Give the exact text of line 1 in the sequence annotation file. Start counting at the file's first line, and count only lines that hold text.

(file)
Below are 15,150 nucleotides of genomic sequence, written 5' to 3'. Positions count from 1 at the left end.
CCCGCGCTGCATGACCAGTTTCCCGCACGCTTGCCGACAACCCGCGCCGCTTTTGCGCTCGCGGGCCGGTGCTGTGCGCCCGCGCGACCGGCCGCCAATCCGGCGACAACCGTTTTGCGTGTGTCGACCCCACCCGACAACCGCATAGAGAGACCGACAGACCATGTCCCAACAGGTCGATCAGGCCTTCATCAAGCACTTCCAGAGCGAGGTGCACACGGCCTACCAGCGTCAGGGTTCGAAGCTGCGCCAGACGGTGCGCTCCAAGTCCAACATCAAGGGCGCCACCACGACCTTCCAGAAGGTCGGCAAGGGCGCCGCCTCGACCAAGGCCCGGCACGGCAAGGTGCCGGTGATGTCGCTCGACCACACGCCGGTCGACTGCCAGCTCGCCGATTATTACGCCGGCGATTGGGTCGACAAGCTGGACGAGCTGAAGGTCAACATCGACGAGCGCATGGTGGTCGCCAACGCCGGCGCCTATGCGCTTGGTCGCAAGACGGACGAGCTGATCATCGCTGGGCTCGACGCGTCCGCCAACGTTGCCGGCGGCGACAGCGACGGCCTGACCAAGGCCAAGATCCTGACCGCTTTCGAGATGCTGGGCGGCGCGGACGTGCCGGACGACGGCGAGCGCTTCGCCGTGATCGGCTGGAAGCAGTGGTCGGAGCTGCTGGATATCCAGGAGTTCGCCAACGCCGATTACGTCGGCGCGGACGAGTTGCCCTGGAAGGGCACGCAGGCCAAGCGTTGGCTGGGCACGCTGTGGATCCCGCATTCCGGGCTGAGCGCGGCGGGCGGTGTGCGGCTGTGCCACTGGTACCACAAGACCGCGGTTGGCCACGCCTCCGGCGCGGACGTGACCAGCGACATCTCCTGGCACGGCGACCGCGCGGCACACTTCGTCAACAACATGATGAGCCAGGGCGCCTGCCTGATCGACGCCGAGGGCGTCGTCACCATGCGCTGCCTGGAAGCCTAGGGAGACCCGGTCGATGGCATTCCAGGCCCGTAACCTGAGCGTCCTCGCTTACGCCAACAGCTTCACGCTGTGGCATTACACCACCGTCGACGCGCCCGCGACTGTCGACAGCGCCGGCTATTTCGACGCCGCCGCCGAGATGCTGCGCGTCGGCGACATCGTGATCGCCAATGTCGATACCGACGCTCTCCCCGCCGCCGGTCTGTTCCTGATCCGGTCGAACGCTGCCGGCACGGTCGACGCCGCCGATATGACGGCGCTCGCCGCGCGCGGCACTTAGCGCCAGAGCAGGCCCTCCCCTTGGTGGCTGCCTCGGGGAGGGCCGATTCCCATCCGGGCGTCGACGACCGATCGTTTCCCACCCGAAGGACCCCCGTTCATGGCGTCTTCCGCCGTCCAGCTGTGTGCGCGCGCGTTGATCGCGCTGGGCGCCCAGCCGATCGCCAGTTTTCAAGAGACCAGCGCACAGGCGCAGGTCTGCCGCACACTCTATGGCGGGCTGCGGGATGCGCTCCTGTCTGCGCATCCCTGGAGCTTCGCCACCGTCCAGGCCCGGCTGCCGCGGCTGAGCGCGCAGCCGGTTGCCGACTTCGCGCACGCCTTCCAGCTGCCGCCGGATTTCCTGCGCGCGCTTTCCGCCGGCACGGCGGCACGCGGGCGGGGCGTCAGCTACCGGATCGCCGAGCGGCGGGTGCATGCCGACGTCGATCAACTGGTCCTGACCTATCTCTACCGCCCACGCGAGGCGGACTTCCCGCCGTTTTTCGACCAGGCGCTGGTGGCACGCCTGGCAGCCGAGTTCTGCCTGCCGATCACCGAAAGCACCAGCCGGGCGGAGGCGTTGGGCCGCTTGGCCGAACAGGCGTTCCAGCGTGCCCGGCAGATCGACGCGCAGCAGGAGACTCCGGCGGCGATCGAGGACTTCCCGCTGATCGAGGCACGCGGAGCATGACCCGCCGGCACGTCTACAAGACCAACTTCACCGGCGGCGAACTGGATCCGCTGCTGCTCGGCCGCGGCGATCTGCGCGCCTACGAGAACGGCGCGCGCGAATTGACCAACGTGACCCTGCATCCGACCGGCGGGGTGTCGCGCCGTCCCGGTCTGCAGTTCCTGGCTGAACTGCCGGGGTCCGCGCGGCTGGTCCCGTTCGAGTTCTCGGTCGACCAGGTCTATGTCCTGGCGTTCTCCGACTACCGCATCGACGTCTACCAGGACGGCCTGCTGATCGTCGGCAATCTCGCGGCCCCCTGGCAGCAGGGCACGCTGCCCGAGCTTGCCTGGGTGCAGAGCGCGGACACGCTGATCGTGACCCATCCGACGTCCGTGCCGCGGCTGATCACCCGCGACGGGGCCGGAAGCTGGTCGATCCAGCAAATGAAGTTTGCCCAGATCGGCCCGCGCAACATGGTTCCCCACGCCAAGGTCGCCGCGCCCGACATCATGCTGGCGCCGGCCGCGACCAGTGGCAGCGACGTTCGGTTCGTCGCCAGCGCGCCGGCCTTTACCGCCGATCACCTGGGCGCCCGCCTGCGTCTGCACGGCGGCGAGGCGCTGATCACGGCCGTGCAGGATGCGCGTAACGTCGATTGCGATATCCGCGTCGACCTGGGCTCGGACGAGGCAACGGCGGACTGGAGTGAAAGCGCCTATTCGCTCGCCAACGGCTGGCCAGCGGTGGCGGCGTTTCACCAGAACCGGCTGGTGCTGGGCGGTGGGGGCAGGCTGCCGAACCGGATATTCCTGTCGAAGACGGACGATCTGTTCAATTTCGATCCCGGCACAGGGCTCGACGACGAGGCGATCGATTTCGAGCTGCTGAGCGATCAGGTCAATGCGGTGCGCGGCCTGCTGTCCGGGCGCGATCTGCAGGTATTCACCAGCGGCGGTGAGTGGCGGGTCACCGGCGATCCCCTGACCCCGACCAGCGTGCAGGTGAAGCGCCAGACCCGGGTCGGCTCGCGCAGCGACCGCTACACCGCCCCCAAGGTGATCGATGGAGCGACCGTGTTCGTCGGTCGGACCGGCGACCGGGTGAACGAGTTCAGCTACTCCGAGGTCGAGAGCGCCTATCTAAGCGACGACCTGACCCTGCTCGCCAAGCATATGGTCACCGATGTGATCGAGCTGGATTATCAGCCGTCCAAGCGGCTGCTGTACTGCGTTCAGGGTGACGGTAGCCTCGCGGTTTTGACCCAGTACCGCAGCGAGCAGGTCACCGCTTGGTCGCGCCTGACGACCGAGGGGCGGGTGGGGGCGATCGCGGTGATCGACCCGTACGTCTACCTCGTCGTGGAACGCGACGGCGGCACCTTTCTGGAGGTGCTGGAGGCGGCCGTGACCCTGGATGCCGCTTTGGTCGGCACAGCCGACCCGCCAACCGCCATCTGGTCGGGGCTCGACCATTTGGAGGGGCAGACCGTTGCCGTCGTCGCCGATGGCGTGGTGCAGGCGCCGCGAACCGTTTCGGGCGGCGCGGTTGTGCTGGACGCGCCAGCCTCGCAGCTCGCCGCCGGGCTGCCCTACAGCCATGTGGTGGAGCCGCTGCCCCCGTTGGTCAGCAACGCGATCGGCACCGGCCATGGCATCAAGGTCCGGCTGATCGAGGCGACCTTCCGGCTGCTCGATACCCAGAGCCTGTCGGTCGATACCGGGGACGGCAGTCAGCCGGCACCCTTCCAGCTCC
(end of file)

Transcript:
Below are 15,150 nucleotides of genomic sequence, written 5' to 3'. Positions count from 1 at the left end.